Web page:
Wednesday, March 29, 2006

Damazedi Bell Historical Sources III

Here’s some more on the design of the Damazedi Bell from Mon chronicle sources:

"..his majesty went down to Rangoon to perform meritorious works. He had the heir-apparent and the queen go on the scales, and gave their weight in gold to be beaten out into gold leaf the size of a wall, and had the Rangoon pagoda covered over. His majesty had them design and cast a great bell of one hundred and eighty thousand viss weight of bronze. The mouth of the bell was eight cubits, and its height twelve cubits. He cast also a small bell of five hundred viss weight to strike in offering to the Buddha, on the upper platform of the pagoda. They paid up in Rangoon as the contribution of the Rangoon people, five viss of gold and five thousand viss of bronze" (Halliday (1923) "History of Kings", p. 103, reprint: Halliday, Robert and Christian Bauer (ed) (2000) The Mons of Burma and Thailand: Volume 2. Selected Articles, White Lotus: Bangkok)

It’s also worth reading Harvey’s description and interpretation of events surrounding the bell. As for the casting of the bell, Damazedi’s queen "Shinsawbu had extended the Shwedagon glebe lands as far as Danok, and finding this excessive Damazedi reduced them; in compensation he measured his weight and the weight of his queen in gold four times and dedicated that amount to overlaying the pagoda with scroll work and tracery. (Furnivall (1915) "History of Syriam," Journal of the Burma Research Society, p. 56) He also dedicated a great bell there…He made the usual offerings to the Shwemawdaw [in Pegu], including padeitha trees, and two huge copper bells.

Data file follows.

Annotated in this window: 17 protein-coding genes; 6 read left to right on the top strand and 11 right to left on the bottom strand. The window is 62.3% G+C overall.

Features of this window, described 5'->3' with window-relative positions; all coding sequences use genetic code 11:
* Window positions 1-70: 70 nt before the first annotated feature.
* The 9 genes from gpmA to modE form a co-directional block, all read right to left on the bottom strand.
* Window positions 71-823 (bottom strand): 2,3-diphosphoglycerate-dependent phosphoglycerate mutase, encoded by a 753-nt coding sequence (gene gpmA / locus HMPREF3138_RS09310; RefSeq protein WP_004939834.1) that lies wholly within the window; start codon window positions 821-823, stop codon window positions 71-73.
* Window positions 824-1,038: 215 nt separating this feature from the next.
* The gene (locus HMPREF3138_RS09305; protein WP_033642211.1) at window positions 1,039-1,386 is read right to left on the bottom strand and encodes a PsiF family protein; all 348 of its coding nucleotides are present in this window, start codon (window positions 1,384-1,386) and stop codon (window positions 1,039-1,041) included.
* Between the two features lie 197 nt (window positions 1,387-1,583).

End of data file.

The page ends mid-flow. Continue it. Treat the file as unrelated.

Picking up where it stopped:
As for the destruction of the bell and the plundering of other religious wealth, Harvey notes that the Portuguese Fillipe de Brito "did wrong in undertaking a regular campaign of pillaging shrines; thus he removed precious stones from the images, melted down the gold, beat it into leaf, and sold it (Hmannan III.118, i.e. he’s relying of the Burmese Chronicle for this fact). He would even melt down the bronze bells of pagodas to save the expense of importing metal for founding cannon."